I always have mixed feelings on Mother’s Day each year although this year, to be honest, I’ve hardly thought about it.
As a child, I always tried to do something special for my Mother on that day. I don’t remember anything I did being well received though. There was something wrong with the card or the gift, or I handed it to her at the wrong time or did the wrong thing. Pretty much the same as any other day, really.
As a teenager and young adult, I often sat in church on Mother’s Day wondering why there was no acknowledgement of the many of us who didn’t have warm and tingly feelings about our mother. Not everyone’s mother bakes apple pie, or hugs them when they need comforting, or plans parties for them or praises them or…………well, you know! Somehow that was rarely ever talked about though. The idea of a mother being abusive, until very recently, was something no one wanted to contemplate or understand. Somehow, if you were or had been in that situation and talked about it, what was reflected back to you was that there was something really wrong with either the story you were telling or with you. Because, of course, everyone knew that mothers love their children.
In today’s world we know and even talk about the fact that not all mothers do a good job of mothering. Some do a terrible job and inflict a tremendous amount of damage on their child. Some of us have grown up and carried what often seems like a handicap with us throughout our life. Many of us have found healing and continue to find ways to heal our life. One such vision of healing I shared here over a year ago in a post called “The Flu & Inner Healing”. (If you click on the link it will open up to that post for you to read).
As a mother myself I have struggled at times to understand that the person I was and am every day impacts my children. I have had my moments of doubt, of anguish and even of wondering if I ever should have become a mother. As my children were growing up I felt that the greatest gift I could give them was the knowing that “no matter what, my mom loves me”. I felt that the knowledge of their mother’s love for them would be one of the bedrocks for them to build their own life upon.
Those of us who grow up without a mother’s love have many things to sort out and process as we go along. We have to learn that the fact that our mother did not love us does not mean that we are unlovable human beings. If we have children, we have to find examples, other than our own mother, of how to be a good mom. We have to find a way to ease the ache within our hearts that being told hateful things by our mother creates in us. We have so much healing to do that, at times, it can seem overwhelming. And throughout that healing process, many of us also have to find a way to relate to this mother who is present in our life and yet did and does nothing to nurture us.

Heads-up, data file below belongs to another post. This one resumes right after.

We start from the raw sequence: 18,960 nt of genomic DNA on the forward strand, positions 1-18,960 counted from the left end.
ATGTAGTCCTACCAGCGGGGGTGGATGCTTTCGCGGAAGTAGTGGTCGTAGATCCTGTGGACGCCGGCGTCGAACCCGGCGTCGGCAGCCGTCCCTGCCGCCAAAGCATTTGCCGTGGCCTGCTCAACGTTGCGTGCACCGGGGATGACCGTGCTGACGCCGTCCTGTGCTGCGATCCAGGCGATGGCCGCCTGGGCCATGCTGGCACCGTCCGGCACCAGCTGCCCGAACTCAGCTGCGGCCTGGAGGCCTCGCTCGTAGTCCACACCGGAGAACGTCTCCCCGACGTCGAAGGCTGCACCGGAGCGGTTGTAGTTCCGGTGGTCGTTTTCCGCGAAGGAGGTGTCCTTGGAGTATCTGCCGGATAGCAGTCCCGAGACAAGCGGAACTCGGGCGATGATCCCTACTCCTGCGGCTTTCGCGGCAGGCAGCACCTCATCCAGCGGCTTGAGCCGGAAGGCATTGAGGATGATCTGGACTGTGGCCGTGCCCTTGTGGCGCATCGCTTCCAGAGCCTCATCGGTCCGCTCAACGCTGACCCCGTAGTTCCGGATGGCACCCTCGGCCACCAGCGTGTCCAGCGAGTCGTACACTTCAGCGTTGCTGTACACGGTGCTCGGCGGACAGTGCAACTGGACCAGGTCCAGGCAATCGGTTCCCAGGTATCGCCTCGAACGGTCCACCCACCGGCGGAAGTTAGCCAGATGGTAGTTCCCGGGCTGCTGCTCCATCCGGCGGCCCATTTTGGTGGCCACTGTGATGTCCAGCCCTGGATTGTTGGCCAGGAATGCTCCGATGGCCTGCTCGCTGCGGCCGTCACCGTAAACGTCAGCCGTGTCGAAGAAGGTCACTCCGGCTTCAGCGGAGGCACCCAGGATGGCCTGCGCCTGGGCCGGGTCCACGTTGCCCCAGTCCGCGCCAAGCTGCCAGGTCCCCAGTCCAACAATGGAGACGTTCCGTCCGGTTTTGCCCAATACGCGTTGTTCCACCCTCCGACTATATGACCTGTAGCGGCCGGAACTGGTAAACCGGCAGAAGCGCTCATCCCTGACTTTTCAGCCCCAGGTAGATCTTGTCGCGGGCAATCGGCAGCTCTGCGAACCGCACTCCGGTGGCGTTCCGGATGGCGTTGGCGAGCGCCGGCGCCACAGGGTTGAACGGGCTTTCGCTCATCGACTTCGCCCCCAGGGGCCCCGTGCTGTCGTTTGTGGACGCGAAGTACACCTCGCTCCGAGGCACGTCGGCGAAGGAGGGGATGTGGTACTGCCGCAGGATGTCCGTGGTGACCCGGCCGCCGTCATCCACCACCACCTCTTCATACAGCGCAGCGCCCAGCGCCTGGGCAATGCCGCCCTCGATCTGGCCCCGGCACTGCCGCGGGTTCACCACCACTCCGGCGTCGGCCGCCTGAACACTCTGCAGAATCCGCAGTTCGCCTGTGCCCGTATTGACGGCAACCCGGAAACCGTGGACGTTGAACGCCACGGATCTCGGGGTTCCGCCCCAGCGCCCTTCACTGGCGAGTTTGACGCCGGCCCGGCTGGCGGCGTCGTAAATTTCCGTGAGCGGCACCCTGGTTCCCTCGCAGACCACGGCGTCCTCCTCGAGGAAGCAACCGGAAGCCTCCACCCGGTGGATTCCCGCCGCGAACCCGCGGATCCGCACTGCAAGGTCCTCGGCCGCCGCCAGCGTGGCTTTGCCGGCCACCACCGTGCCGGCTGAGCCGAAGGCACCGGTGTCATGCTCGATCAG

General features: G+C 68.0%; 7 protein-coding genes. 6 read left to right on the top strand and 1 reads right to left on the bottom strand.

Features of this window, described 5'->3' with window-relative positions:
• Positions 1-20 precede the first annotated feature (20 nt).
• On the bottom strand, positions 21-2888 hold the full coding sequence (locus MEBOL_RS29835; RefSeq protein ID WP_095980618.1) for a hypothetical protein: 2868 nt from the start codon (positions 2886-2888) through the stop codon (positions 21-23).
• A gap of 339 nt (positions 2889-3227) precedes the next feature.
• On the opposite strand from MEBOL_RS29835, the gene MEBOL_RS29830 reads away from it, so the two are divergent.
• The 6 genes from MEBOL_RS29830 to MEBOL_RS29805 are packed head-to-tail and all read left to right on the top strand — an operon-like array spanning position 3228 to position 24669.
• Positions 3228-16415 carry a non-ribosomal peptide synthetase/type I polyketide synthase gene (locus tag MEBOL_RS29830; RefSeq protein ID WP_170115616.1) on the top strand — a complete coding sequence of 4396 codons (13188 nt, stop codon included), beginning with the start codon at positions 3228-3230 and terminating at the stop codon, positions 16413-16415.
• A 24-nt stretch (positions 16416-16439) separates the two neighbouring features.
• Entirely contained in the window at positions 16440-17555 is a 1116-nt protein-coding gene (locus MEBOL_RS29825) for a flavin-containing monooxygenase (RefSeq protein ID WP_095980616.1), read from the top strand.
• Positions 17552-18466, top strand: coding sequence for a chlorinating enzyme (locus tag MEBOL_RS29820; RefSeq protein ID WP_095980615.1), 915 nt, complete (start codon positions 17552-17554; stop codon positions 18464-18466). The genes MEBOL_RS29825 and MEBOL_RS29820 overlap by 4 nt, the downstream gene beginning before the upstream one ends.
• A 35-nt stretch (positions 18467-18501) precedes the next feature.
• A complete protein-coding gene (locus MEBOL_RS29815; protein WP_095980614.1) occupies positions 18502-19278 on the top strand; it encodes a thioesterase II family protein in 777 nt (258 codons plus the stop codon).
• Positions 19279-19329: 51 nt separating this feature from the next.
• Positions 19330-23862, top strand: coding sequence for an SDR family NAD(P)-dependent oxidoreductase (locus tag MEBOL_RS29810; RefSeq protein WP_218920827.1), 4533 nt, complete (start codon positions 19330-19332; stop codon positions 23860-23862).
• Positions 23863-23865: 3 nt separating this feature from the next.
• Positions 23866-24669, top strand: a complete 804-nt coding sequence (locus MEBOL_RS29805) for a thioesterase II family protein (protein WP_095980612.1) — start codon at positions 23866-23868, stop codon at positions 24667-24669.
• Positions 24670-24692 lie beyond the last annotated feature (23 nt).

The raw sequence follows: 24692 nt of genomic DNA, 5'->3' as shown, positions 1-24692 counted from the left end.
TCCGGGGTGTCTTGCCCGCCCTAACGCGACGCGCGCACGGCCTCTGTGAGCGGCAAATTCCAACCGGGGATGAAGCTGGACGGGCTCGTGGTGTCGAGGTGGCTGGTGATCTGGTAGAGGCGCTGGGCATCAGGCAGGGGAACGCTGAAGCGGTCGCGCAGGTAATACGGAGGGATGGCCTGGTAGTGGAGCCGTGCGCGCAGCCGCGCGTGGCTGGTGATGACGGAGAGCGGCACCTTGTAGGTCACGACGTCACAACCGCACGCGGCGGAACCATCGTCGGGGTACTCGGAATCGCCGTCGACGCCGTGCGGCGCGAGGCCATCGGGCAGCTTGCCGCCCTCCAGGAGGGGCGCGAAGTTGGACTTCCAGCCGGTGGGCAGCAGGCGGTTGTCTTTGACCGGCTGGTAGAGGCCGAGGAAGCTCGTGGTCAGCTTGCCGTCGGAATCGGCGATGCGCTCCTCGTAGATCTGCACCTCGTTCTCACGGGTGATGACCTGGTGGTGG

And all of the above comes from thinking and processing over many years. Now, let me speak to you from my heart because, it is in the heart that we find wisdom and from the heart that healing happens.
Each of us is a precious human being. I know that I am, I know that each one of my children is and I know that my mother was. The greatest revelation of my life has been the acceptance that we are, each one, on our own journey. So that, although my mother’s behaviour had severe impact on me, especially as a child, it wasn’t so much about me as it was about her. I am who I am because of the choices I have made, sometimes knowingly, sometimes willfully, and many times as a response to the sheer necessity of surviving. I am not the woman I am today because of who my mother was. I am the woman I am today because of the healing I have sought to bring about and because of which fork in the road I chose to take. There is no going back, there is only movement forward and we each have to find our own path, our own way. As I learn to honour my own journey, I also am able to release others from any expectations I have of the part they should play or should have played. It does no good to ask “who would I be if I’d had a different start in life?” or to think “I wish my mother was like that”. I have my own path to walk and it is not yours and may not resemble yours in any way. Just as your path is for you and you alone to walk. I believe, with all my heart, that it is when we can honour our own path and honour each others’ path that we are able to free our self and every other from the bondage of “look what happened”.
Denying our journey, ranting against it, wishing it was other than it is, envying others for theirs – all these things lead to a sickness of the soul. Knowing, believing, actualizing that we, by our choices, have the power and the means to be the person we choose to be is the most freeing, the most healing approach I know. It ain’t easy but it sure is worthwhile.
It’s how I’ve come from being that sad, abandoned, beaten, abused child to the woman who walks in beauty.